By Mr Lee Chiwi
Excerpt from PreceptsGroup Succession and Trusts in Wealth Management (4th edition) Book
If the CPF account holder dies without making his CPF nomination, his CPF savings will be transferred to the Public Trustee’s Office for distribution to his family members under the Intestate Succession Act or the Inheritance Certificate (for Muslims) regardless of whether he has made a will to govern the distribution of his estate. Failing to make a CPF nomination can cause unnecessary anguish on family members as illustrated below.
CPF Sum Not Covered by Will
In 2015, three siblings were reported to have decided to give up their claims to the CPF monies left behind by their grandmother, Madam Lau Pei Ling, who had died aged 93. The siblings lacked the documents to prove that they were related to Madam Lau even though the latter had left everything to them in her will. Unfortunately, Madam Lau made no CPF Nomination with the consequence that her CPF savings (estimated around $7,000) will be transferred to the Public Trustee’s Office (PTO) for distribution to his family members under the Intestate Succession Act. The siblings were not the biological grandchildren of Madam Lau but were orphaned as teenagers and grew up close to Madam Lau. After she had a bad fall five or six years ago, they paid her hospital bill as well for a helper to take care of her. And, until her death, the siblings would visit her almost every weekend. To prove their relationship, the sisters tried to submit to the PTO a 1978 grant of probate in which their grandfather left his Toa Payoh flat to Madam Lau after his death, but this was not accepted as valid. They then considered asking their grandmother’s brother, who is in his 90s, to help them claim the CPF money. However, the PTO required his birth certificate, which was also lost in the war. While it was possible to prove their relationships with Madam Lau by making a statutory declaration, the sisters decided that it was not worth their effort.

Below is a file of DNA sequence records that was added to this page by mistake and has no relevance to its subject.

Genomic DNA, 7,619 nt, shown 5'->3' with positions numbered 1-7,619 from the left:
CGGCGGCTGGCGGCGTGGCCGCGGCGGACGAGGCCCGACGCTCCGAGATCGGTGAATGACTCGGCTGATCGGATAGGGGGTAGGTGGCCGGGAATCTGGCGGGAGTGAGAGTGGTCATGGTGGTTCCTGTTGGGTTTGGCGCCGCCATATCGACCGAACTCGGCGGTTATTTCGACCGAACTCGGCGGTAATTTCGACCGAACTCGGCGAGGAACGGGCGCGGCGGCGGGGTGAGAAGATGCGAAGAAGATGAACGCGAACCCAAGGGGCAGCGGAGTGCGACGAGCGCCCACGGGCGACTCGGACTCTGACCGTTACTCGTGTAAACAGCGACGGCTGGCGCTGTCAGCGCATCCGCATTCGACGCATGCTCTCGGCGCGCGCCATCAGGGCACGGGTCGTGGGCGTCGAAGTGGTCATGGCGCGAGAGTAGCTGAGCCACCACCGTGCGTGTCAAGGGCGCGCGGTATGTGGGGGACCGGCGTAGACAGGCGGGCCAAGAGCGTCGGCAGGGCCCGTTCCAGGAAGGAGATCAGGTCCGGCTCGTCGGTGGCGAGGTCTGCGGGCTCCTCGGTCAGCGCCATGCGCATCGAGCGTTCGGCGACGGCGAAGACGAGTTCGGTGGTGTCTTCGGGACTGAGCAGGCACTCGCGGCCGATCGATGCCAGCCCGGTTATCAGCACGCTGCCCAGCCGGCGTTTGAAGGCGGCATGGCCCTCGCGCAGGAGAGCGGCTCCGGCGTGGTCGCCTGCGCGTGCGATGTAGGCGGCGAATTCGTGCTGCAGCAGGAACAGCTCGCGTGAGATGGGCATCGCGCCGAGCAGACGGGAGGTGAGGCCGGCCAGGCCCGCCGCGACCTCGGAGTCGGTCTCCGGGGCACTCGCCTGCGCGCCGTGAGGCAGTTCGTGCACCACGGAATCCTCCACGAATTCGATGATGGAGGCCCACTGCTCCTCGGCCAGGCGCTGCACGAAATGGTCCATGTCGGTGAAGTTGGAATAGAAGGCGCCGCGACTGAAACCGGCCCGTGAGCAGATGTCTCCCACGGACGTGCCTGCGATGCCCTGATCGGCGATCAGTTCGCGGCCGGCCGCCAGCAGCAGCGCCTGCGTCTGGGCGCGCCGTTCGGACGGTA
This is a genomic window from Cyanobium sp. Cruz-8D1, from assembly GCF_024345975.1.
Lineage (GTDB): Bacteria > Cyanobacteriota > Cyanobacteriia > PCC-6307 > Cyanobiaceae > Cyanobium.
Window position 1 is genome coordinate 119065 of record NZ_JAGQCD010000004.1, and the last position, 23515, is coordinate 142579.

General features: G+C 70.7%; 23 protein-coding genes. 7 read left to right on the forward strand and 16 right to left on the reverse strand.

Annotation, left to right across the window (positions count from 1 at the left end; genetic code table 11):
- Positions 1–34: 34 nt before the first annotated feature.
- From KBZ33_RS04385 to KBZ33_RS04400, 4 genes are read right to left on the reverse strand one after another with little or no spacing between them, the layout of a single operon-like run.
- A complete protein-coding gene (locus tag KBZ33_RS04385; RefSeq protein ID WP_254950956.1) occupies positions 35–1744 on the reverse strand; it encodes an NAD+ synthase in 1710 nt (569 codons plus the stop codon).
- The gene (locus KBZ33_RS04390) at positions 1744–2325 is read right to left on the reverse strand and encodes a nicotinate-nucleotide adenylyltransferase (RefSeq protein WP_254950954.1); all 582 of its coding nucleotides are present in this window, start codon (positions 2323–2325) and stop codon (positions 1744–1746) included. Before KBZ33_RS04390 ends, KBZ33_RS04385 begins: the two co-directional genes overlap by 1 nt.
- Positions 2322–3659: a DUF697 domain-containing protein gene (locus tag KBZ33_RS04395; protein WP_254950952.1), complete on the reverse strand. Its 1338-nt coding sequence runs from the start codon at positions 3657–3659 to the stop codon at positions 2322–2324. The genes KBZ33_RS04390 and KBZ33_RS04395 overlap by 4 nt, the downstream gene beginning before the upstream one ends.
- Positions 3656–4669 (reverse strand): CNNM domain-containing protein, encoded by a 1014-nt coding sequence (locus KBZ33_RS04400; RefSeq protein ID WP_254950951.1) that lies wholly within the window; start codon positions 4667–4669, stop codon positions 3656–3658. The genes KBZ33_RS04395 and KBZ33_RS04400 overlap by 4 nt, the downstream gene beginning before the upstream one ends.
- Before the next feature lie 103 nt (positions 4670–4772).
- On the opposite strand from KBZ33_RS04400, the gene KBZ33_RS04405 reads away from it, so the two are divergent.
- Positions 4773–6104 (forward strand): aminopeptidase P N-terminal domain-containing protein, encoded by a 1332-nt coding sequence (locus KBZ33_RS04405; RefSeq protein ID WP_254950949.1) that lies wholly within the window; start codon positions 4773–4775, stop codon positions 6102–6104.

Knowing More About CPF Nominations
CPF savings cannot be willed away. They also do not form any part of the estate of the deceased CPF account holder. Under section 25 of the Central Provident Fund Act, a CPF nomination provides CPF members with the option to specify who will receive their CPF savings, and how much each nominee should receive, upon their demise. The succession of a deceased CPF account holder’s CPF savings are therefore distributed according to the persons named in his nomination form, which also states the percentage of the CPF savings each nominee should receive. The nominee could be an individual such as a family member or a corporation. Such a nominee could be named as a trustee.
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